Rangers folks who believe that Pudge Rodriguez will be traded at the end of the season -- and he will force the issue as he faces free agency at the end of the 2002 season -- point to his 5.98 catcher's ERA entering the weekend. According to Gerry Fraley of the Dallas Morning News, no regular catcher since World War II has had an ERA over 6.00. ... There will be a lot of speculation that Juan Gonzalez will return to Texas if Pudge is traded. One thing to watch: insurance is getting more and more difficult to get, and it may be impossible to get a policy on Gonzalez without an exclusion for his back. It costs a club more than $500,000 to get a $15 million contract insured, and with the proliferation of exclusions for prior medical problems, there could be a major impact on players. The Orioles have cut way back on their payroll, but it's unlikely that Peter Angelos would ever take on Gonzalez knowing his history of back problems if he cannot have the back insured against another breakdown.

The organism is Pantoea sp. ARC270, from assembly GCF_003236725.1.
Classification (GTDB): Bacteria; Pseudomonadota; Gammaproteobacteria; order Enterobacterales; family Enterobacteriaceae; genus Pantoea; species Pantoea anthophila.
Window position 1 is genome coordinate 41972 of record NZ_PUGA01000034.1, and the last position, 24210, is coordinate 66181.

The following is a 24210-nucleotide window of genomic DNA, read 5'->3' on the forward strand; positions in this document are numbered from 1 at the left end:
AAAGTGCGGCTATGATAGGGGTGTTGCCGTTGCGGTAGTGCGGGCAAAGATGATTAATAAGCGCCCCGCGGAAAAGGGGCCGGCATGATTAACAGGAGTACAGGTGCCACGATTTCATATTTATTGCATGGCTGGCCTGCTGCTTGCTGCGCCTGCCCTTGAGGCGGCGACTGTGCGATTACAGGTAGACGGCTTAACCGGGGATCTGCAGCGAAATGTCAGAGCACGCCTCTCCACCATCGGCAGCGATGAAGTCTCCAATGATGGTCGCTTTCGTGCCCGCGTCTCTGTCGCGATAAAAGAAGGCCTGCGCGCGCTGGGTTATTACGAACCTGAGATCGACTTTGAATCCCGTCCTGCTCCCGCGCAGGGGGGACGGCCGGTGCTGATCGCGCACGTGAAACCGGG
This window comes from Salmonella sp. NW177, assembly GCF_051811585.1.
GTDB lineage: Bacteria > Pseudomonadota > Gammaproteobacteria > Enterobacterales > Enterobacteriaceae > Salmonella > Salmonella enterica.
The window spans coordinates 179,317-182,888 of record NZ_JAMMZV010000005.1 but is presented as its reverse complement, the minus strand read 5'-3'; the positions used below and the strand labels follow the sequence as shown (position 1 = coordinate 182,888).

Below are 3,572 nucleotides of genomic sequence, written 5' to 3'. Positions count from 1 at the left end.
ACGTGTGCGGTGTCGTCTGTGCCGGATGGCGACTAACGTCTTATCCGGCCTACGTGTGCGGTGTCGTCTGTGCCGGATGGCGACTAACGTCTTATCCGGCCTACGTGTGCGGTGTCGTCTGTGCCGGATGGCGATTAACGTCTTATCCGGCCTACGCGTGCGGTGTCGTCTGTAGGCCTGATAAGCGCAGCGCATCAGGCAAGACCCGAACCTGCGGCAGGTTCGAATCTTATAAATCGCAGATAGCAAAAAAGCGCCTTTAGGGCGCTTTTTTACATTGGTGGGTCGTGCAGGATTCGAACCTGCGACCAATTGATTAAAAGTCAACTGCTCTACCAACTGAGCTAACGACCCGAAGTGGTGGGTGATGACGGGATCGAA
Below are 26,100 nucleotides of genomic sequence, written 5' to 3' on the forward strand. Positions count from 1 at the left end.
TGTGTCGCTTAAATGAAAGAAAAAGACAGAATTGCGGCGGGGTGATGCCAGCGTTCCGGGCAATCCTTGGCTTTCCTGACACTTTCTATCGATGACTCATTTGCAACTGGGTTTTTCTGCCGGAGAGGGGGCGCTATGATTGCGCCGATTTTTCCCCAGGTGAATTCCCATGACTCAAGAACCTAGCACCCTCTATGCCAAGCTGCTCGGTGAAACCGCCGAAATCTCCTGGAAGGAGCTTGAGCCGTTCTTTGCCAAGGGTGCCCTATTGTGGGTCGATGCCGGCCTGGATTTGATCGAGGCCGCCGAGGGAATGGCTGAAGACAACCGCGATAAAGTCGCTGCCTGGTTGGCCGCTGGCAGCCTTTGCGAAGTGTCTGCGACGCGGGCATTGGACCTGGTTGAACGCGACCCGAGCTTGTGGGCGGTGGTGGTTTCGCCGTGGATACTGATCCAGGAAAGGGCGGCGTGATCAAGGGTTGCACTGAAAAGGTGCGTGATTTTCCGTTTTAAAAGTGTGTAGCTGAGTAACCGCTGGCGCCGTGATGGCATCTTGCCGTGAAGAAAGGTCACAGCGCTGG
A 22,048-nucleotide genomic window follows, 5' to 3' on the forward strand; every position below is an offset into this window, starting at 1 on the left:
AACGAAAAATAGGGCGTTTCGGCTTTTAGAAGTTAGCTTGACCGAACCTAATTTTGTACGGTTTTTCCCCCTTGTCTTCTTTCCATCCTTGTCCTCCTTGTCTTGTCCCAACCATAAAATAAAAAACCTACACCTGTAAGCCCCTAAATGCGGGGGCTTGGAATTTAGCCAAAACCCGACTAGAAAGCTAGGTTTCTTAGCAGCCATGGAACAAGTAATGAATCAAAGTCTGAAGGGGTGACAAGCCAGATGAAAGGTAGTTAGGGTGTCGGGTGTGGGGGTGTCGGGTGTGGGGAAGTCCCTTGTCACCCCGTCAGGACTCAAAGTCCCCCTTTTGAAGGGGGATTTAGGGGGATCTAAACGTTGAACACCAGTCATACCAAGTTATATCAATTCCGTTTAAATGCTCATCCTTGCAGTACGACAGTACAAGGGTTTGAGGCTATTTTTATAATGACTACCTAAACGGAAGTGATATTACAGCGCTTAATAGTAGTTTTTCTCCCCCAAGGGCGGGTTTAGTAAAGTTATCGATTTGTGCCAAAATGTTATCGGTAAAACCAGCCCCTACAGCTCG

Once news of Mike DiFelice's barroom meltdown got out, everyone who knows Jerry Colangelo knew that the D-Backs owner would not tolerate such behavior, and DiFelice -- like Bobby Chouinard and Jason Kidd -- will not be back with a Colangelo team again. But while that incident got a lot of publicity, the key to that deal, Albie Lopez, has won his last three starts with an 0.39 ERA and has a huge role in their September race. ... Speaking of the Diamondbacks, how great is it when you look up to see Craig Counsell and Junior Spivey turning gaudy double plays? "Counsell is one of those players only managers appreciate," says one GM. "We want to get rid of him, but he helps managers win."
There have been reports out of Toronto that if Gord Ash leaves or moves upstairs, Rangers GM Doug Melvin, raised in Chatham, Ontario, would be ownership's first choice because he is an Ontario boy and he is one of the most respected executives in the business. That, in turn, would open Texas for John Hart. It makes for good talk.